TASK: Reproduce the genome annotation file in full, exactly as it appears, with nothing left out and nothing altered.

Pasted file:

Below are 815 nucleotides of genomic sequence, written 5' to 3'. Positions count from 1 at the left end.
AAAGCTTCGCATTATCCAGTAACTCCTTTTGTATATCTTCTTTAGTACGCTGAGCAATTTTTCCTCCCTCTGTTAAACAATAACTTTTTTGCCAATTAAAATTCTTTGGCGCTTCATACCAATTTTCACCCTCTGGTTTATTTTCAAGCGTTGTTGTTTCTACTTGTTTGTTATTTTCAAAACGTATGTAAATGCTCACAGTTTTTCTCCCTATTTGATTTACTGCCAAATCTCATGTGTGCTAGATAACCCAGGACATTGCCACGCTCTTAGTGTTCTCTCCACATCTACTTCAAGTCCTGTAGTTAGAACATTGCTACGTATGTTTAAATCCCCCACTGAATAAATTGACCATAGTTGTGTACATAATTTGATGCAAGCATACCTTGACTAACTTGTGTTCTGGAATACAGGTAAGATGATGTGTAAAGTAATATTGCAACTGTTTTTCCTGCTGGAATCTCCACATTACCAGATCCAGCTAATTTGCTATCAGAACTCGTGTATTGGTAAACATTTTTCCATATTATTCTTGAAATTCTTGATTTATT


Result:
Below are 815 nucleotides of genomic sequence, written 5' to 3'. Positions count from 1 at the left end.
AAAGCTTCGCATTATCCAGTAACTCCTTTTGTATATCTTCTTTAGTACGCTGAGCAATTTTTCCTCCCTCTGTTAAACAATAACTTTTTTGCCAATTAAAATTCTTTGGCGCTTCATACCAATTTTCACCCTCTGGTTTATTTTCAAGCGTTGTTGTTTCTACTTGTTTGTTATTTTCAAAACGTATGTAAATGCTCACAGTTTTTCTCCCTATTTGATTTACTGCCAAATCTCATGTGTGCTAGATAACCCAGGACATTGCCACGCTCTTAGTGTTCTCTCCACATCTACTTCAAGTCCTGTAGTTAGAACATTGCTACGTATGTTTAAATCCCCCACTGAATAAATTGACCATAGTTGTGTACATAATTTGATGCAAGCATACCTTGACTAACTTGTGTTCTGGAATACAGGTAAGATGATGTGTAAAGTAATATTGCAACTGTTTTTCCTGCTGGAATCTCCACATTACCAGATCCAGCTAATTTGCTATCAGAACTCGTGTATTGGTAAACATTTTTCCATATTATTCTTGAAATTCTTGATTTATT